Saccharomyces cerevisiae | Yeast | Allergy

Saccharomyces Cerevisiae

by Allergy Guy

Saccharomyces cerevisiae is a yeast species, used for fermentation of wine and beer, and for bread making. There are over 1,500 species of yeast but Saccharomyces cerevisiae is the best known due to its long history (probably reaching back through prehistory) as the primary yeast used to ferment beer and wine, and leaven bread.

Like all yeast, it is a type of fungus. Most yeasts exist in a single cell form, while some, such as candida albicans can form strings of yeast cells, however Saccharomyces cerevisiae does not take this form.

Saccharomyces Cerevisiae Allergy

People with a yeast allergy are generally allergic to Saccharomyces cerevisiae, since it is present in the human body and also used to ferment beer and wine and leaven bread, therefore it is the main yeast that people are exposed to in large quantities.

Saccharomyces Cerevisiae Strains

There are many strains of Saccharomyces cerevisiae developed for specific purposes. In wine making, the strain of yeast is carefully chooses to influence the flavor and other characteristics of the wine.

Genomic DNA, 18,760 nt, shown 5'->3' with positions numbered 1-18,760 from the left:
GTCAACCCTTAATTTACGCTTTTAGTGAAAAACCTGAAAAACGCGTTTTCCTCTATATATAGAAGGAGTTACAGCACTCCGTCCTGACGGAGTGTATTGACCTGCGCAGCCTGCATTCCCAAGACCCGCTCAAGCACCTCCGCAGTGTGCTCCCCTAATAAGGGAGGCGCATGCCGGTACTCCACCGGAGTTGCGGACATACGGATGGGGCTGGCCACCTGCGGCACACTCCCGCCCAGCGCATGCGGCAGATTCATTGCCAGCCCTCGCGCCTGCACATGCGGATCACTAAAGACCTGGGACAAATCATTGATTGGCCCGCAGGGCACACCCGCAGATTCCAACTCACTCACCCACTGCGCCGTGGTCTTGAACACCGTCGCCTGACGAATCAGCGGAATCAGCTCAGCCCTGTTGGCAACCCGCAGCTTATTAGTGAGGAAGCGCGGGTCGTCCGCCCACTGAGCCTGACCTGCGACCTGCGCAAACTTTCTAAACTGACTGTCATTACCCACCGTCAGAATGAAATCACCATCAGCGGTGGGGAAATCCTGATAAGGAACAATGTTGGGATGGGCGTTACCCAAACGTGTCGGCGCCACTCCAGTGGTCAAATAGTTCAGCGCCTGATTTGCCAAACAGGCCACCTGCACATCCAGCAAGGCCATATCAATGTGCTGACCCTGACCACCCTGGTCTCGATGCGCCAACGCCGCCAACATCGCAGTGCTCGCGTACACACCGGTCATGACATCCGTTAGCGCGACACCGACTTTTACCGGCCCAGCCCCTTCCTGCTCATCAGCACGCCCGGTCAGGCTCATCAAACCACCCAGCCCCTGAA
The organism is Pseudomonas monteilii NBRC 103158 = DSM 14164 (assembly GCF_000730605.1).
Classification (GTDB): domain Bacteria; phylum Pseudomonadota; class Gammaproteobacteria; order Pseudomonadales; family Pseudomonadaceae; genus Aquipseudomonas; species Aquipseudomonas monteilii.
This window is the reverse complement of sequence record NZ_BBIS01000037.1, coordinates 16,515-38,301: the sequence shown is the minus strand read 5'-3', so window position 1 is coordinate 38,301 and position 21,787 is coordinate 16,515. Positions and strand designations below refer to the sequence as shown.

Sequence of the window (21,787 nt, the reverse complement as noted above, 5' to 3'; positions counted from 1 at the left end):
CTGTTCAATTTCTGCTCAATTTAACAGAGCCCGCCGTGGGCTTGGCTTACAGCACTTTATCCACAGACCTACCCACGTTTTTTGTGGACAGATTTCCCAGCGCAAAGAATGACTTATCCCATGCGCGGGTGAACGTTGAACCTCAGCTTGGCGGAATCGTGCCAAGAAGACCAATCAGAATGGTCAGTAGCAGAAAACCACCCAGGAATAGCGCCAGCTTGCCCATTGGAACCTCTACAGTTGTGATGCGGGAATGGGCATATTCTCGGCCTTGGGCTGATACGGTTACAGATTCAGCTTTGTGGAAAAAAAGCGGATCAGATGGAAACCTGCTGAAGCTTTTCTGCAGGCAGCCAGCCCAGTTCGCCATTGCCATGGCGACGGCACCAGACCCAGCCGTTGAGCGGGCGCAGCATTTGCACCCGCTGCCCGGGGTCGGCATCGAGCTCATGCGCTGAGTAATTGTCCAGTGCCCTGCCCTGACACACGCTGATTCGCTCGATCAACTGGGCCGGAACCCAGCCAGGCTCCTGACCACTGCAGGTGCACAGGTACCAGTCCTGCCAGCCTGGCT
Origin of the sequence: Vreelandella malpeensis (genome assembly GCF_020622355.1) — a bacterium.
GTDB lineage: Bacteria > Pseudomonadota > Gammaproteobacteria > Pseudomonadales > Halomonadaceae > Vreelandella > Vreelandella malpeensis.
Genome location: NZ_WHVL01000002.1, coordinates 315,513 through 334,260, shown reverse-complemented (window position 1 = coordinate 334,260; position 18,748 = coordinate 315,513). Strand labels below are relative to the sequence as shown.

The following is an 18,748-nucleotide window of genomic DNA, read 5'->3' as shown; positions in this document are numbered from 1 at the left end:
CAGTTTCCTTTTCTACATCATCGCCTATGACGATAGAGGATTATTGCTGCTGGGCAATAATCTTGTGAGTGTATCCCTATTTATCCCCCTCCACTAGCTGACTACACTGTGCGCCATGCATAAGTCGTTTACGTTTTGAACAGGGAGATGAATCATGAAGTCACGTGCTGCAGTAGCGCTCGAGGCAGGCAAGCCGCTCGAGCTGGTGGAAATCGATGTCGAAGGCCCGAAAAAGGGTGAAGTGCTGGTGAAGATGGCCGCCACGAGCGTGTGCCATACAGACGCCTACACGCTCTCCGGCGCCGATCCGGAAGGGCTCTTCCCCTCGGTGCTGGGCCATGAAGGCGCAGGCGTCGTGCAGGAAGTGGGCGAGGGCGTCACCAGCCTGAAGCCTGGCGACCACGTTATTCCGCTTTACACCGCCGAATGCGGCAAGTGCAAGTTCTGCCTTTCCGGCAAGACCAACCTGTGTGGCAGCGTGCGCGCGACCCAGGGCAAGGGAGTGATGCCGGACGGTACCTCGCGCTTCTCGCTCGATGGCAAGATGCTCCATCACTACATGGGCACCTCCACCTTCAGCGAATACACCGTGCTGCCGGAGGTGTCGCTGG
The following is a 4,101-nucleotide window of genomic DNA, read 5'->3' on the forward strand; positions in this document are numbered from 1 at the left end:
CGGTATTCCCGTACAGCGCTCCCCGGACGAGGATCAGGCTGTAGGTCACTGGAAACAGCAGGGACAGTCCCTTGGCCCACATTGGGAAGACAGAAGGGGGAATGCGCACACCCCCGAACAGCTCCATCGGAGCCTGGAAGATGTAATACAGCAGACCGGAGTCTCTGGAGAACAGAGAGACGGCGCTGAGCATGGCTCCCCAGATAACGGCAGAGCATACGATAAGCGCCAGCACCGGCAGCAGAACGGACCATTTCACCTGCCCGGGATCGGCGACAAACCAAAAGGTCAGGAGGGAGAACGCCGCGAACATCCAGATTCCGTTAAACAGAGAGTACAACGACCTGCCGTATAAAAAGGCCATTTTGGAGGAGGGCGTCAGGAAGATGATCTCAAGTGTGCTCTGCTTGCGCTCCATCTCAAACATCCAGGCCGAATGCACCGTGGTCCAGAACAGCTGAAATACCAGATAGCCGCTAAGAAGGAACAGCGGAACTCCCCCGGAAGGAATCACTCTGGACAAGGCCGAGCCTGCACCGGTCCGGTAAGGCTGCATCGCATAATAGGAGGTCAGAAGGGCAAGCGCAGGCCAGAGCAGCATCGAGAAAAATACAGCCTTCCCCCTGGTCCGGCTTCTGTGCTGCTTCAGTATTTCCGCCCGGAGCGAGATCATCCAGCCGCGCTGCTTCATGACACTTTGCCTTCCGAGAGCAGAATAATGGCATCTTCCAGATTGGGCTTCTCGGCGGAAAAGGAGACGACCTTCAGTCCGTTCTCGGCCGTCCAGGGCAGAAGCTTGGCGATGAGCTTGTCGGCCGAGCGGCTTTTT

Baker’s Yeast

Bakers yeast is a strain of Saccharomyces cerevisiae used in baking, especially bread making. It ferments in the raw dough, converting sugars into carbon dioxide. The carbon dioxide bubbles expand, leavening the bread and creating the holes throughout a loaf of bread.

Brewer’s Yeast

There are several types of brewer’s yeast. In wine making, there are many strains, as mentioned above. In beer making, certain strains of Saccharomyces cerevisiae are generally used for top fermenting beers, in other words ales. Lager beers are bottom fermenting and generally use Saccharomyces pastorianus, a different species of yeast.

External References

(Visited 3,809 times, 1 visits today)

Leave a Comment

Previous post:

Next post: